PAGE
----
President Trump’s Proclamation on Enhanced Vetting of Foreign Nationals from Designated Countries

On September 24, 2017, President Donald Trump issued a presidential proclamation entitled "Enhancing Vetting Capabilities and Processes for Detecting Attempted Entry Into the United States by Terrorists or Other Public-Safety Threats" (the proclamation) that suspends and/or restricts U.S. entry of foreign nationals from eight countries. The proclamation replaces aspects of Executive Order (E.O.) 13780 issued on March 6, 2017, and entitled "Protecting the Nation From Foreign Terrorist Entry Into the United States," portions of which federal courts had blocked. E.O. 13780 revoked and replaced E.O. 13769 issued on January 27, 2017, which federal courts had also blocked.

The proclamation describes what occurred following President Trump's issuance of E.O. 13780. That executive order imposed certain travel restrictions on nationals of six countries and refugees. It also mandated that the Department of Homeland Security (DHS), in consultation with the Department of State (DOS) and the Director of National Intelligence, determine whether, and if so what, additional information would be needed from each foreign country to assess whether its nationals seeking to enter the United States posed a security or safety threat.

DHS and DOS subsequently bolstered baseline requirements for immigration screening, with three types of information required from foreign governments to allow the United States to confirm individual identity and assess individual security threats:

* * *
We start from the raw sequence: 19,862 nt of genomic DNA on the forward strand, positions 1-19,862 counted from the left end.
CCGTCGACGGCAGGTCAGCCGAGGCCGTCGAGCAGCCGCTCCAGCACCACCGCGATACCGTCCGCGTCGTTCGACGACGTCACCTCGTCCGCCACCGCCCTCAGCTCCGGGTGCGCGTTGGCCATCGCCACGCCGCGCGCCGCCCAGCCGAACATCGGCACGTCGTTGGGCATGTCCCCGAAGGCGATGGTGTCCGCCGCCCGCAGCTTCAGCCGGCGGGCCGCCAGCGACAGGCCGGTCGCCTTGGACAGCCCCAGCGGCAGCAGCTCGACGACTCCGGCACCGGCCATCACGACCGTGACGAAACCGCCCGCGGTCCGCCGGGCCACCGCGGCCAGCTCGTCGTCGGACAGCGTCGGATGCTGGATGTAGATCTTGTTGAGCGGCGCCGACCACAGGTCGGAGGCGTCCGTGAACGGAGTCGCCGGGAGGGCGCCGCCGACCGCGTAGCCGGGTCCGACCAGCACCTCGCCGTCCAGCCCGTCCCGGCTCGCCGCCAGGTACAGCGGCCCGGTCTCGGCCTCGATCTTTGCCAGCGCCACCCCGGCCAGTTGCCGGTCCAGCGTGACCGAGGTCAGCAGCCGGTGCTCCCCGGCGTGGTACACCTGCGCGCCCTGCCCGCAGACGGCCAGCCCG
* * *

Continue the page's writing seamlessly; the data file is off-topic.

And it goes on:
• 1. Identity-management information, including "whether the country issues electronic passports embedded with data to enable confirmation of identity, reports lost and stolen passports to appropriate entities, and makes available upon request identity-related information not included in its passports";
  • 2. National security and public safety information, including "whether the country makes available, directly or indirectly, known or suspected terrorist and criminal-history information upon request, whether the country provides passport and national-identity document exemplars, and whether the country impedes the United States Government's receipt of information about passengers and crew traveling to the United States"; and
  • 3. National security and public safety risk assessment, including "whether the country is a known or potential terrorist safe haven, whether it is a participant in the Visa Waiver Program … that meets all of its requirements, and whether it regularly fails to receive its nationals subject to final orders of removal from the United States."

The proclamation states that following a worldwide assessment based on these criteria, all countries were given the opportunity to improve their identity management, national security, and public safety systems. DHS subsequently designated Chad, Iran, Libya, North Korea, Syria, Venezuela, and Yemen as having "inadequate" identity-management protocols and information sharing practices. DHS also designated Somalia because it poses other risks. DHS recommended entry restrictions for these eight countries' travelers. President Trump concurred and, using the authority provided in 8 U.S.C. 1182(f), 8 U.S.C. 1185(a), and 3 U.S.C. 301, proclaimed the new travel restrictions (Table 1).

Table 1. Travel Restrictions on Immigrants and Nonimmigrants from Designated Countries


Immigrant Entry

Nonimmigrant Entry

Countries Previously Affected by E.O. 13780



Suspended except for students (F, M) and exchange visitors (J) who are subject to additional scrutiny



Business (B-1), tourist (B-2), and business/tourist (B-1/B-2) entry is suspended



Subject to additional scrutiny






Business (B-1), tourist (B-2), and business/tourist (B-1/B-2) entry is suspended